Reports on Tuesday underscored both resilient purchase activity and accelerating home prices. The S&P CoreLogic Case-Shiller index showed property values in 20 major U.S. cities climbed 6.8 percent in February, the biggest year-over-year gain since June 2014. Government data revealed a faster-than-projected rate of new-home sales in March and huge upward revisions to the prior two months.






















Inventories of previously owned homes are plumbing the lowest levels in at least 19 years, a key reason why resilient demand by itself has fueled price appreciation that’s extending to the new-homes market. Now, with the costs of lumber and other building materials soaring together, buyers are unlikely to see any relief for some time.


In fact, builders such as PulteGroup Inc., Lennar Corp. and KB Home have indicated they are having success passing along construction costs and signaled margins will remain in good shape going forward.

“There is pressure on a few of the commodities and we are all dealing with some of the labor pressures that have been in the news. So we expect that you’ll continue to see some pressure. And in the first quarter, we were able to outpace the cost pressure with price.”
-- Jeffrey Mezger, CEO at KB Home, on March 22 earnings call

“There is inflationary pressure on commodities. The good news is that we’ve seen a market that’s allowed us to price to cover most of that.”
-- Robert O’Shaughnessy, CFO at Pulte, on April 24 earnings call

The cost of materials is important because everything from the laying the foundation to framing to painting represents the largest share of a typical single-family home purchase, according to an annual survey by the National Association of Home Builders.


Cost to Build

From slab to rooftop, materials are biggest share of typical new U.S. one-family home














Source: National Association of Home Builders' 2017 survey results



What Our Analyst Says

For homebuilders, rising construction costs are definitely the biggest headache at the moment (and have been for much of the cycle). In the near-term, builders will be able to raise prices to offset material cost inflation. You may see some whose average selling prices are slowing, but that’s primarily due to mix, while ‘like-for-like’ pricing has improved across much of their footprint. A lot of that has to do with a lack of supply.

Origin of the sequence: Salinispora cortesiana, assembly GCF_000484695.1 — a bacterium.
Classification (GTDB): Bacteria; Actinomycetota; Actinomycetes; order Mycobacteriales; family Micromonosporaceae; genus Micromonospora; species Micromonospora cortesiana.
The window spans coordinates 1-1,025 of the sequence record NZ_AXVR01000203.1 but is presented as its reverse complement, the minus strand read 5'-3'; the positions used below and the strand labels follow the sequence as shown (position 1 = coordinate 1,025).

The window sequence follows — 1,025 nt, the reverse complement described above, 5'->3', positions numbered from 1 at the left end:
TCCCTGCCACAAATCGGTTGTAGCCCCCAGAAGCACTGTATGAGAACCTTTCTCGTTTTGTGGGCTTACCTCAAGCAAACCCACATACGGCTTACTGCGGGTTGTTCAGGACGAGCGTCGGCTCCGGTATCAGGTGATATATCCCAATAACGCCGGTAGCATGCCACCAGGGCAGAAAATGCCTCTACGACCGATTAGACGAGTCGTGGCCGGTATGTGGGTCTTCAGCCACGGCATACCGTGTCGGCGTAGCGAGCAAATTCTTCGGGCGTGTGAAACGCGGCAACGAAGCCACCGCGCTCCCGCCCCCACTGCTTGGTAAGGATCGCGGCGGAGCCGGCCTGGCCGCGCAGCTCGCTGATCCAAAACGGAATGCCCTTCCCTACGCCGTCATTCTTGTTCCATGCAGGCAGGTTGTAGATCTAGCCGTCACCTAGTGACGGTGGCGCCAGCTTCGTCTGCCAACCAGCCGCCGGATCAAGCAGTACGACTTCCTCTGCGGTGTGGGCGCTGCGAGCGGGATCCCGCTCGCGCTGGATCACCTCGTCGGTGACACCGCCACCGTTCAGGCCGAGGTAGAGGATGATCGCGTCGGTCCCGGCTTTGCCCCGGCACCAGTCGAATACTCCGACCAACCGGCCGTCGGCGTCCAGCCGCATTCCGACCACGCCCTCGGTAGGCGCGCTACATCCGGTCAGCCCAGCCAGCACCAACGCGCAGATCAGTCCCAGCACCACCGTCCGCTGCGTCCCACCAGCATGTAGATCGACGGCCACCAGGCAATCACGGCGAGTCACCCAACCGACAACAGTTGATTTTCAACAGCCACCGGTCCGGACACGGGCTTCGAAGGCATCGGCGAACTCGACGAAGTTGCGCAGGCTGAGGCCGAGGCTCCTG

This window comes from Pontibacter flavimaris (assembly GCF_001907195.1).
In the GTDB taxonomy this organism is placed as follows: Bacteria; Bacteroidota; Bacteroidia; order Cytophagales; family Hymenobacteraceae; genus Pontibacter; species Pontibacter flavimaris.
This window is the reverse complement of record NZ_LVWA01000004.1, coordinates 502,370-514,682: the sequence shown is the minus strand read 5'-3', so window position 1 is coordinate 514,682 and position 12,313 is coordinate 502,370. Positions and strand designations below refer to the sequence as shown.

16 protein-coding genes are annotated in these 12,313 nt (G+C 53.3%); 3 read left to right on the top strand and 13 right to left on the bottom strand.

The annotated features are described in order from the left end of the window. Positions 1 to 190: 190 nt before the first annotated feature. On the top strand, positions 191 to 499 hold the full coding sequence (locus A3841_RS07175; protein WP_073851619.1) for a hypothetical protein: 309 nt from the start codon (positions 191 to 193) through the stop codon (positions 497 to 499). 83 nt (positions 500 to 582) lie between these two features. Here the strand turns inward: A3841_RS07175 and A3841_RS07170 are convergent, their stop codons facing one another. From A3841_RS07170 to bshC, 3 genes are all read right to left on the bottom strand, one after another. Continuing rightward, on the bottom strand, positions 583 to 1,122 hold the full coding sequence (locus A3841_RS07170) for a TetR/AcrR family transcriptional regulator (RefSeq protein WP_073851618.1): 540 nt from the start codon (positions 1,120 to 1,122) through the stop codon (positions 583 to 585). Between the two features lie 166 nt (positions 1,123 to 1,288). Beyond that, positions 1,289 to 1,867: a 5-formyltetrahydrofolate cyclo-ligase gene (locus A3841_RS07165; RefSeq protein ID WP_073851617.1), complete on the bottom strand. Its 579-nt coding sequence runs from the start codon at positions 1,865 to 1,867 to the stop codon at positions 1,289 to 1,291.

-- Drew Reading, U.S. homebuilding analyst, Bloomberg Intelligence



The framing of homes, or putting up roofs and walls, accounts for 15 percent of the cost of construction. A composite measure of the cost of lumber for framing rose 16 percent from December to March, according to data from Random Lengths, a publisher of information on wood products.





















And it’s not just lumber. A Labor Department gauge of prices paid at the producer level for construction inputs -- everything from particleboard and plumbing to concrete and insulation -- was up 5.1 percent in March from a year earlier, the biggest annual advance in nearly eight years.

















So far, neither higher home prices or a four-year high in mortgage costs have been enough to dissuade buyers. Results of the Conference Board’s consumer confidence index on Tuesday showed 1.7 percent of the group’s respondents in April planned to purchase a new home in the next six months, matching the highest share in this expansion.
















Helping shape that pickup is a larger share of Americans who say that now is a good time to buy because prices aren’t going to fall any time soon. Sixteen percent of consumers surveyed by the University of Michigan in March said that homebuying conditions were “good” considering asking prices won’t get any better.







At some point, affordability will become a bigger issue for those wanting to own a home. So far though, consumers are taking higher home prices in stride and builders remain relatively upbeat about the market’s